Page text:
Friedrich von Huene (musician)
Friedrich Alexander von Huene
Friedrich Freiherr von Hoyningen, genannt Huene
February 20, 1929
|Died||May 8, 2016 (aged 87)|
Bath, Maine, U.S.
|Alma mater||Bowdoin College|
|Moeck Rottenburgh recorders|
|Children||Andreas, Patrick, Nikolaus, Thomas, and Elisabeth|
Life and career
Friedrich was born in Breslau, a community that was then part of Germany and is now in Poland, the day after his parents attended a harpsichord recital by Wanda Landowska. He was the oldest of six children. His father, Heinrich A.N. von Hoyningen genannt Huene, was from a Baltic German baronial family, and his mother, Aimée Freeland Corson Ellis, was from Connecticut. His father died during the war, and family emigrated to the United States in 1948. He entered Bowdoin College, left to join the U.S. Air Force where he played flute and piccolo in a military band, then returned to Bowdoin to complete his degree in 1953. He became an American citizen and in 1954, and married Ingeborg Reiser, whom he had met in Germany. They had five children.
Turning down an offer of a stipend to attend Harvard University, he began to work for flute maker Verne Q. Powell. Inspired by a Telemann concert in 1955 he began to make recorders. Bernard Krainis, founder of New York Pro Musica, purchased one of von Huene's recorders, and he soon obtained enough orders for more instruments to open his own shop in Waltham, Massachusetts. He was awarded a Guggenheim Fellowship in 1966 which allowed him to work with Moeck to develop their Rottenburgh model line of Baroque recorders. He also helped Zen-On develop a line of high-quality plastic recorders. In 1980 he and his wife opened a retail division, The Early Music Shop of New England, to sell other brands of instruments. Their store and workshop is now operated by their son Patrick von Huene. They were involved in the founding of the Boston Early Music Festival and were charter members of the Boston Camerata.
In addition to his Guggenheim Fellowship, Friedrich received the American Recorder Society’s first Distinguished Achievement Award in 1987, the Curt Sachs award from the American Musical Instrument Society in 2003, an achievement award from the National Flute Association in 2004, the Howard Mayer Brown award from Early Music America in 2005, and an honorary doctorate from Bowdoin College in 1984.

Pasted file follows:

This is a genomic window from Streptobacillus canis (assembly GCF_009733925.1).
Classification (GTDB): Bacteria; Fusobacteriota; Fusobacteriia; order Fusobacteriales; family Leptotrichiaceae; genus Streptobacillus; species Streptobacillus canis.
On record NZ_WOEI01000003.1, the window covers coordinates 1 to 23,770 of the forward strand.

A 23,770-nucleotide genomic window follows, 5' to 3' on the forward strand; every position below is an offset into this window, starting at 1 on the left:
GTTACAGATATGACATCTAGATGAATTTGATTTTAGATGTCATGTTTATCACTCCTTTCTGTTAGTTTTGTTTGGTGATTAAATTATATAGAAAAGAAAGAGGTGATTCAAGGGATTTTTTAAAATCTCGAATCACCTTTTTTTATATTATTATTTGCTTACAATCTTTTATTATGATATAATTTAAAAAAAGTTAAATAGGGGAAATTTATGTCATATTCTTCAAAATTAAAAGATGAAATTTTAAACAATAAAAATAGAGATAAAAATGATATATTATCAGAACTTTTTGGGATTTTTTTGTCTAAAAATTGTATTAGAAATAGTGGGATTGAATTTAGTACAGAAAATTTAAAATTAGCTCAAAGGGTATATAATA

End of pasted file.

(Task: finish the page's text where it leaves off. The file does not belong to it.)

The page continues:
- Adkins, Cecil (2007). "American Musical Instrument Society: The Curt Sachs Award 2003". Retrieved 2016-07-09.
- Marquard, Bryan (May 13, 2016). "Friedrich von Huene, 87, renowned maker of woodwind instruments". Boston Globe. Retrieved 2016-07-09.
- Richard Griscom; David Lasocki. The Recorder: A Research and Information Guide (Third ed.). New York: Routledge. p. 171.
- Pratt, Bill (February 1973). "Dr. Hermann Moeck Talks About His Firm". The American Recorder. American Recorder Society. 14 (1): 3–8.
- "Friedrich von Huene, 1929-2016". American Recorder Society. Retrieved 2016-07-10.
- Cohen, Joel (May 11, 2016). "GOODBYE, FRIEDRICH". Retrieved 2016-07-10.
- "American Recorder Society Honor Roll". American Recorder Society. Retrieved 2016-07-10.
- "National Flute Association Achievement Awards". National Flute Association. Retrieved 2016-07-10.
- "Early Music America Annual Awards". Retrieved 2016-07-10.
- "Friedrich Alexander von Huene, of the Class of 1953" (PDF). Retrieved 2016-07-10.
- Thompson, Susan E. (2016). "Friedrich von Huene (1929-2016): An Obituary (with photos)." https://americanrecorder.org/docs/ARfall2016.pdf American Recorder 57, no. 3 (Fall 2016): 11-13.
- "Von Huene Workshop, Inc". Retrieved 2016-07-09.
- Burgess, Geoffrey (2015). Well-Tempered Woodwinds: Friedrich von Huene and the Making of Early Music in a New World. Indiana University Press. ISBN 9780253016416.
- Thompson, Susan E. (1999). “Friedrich von Huene Celebrates 70: An Interview.” American Recorder 40, no. 1 (January 1999): 8–14. ISSN 0003-0724. For synopsis, see: Griscom, Richard and David Lasocki (2012). The Recorder: A Research and Information Guide, 3rd ed. New York: Routledge, p. 173.
- Ehlert, Ralf; Hasse-Moeck, Sabine (1999). "The Charles Darwin of Early Music" (PDF). Tibia (in German). Moeck (2): 443–449. Retrieved 2016-07-10.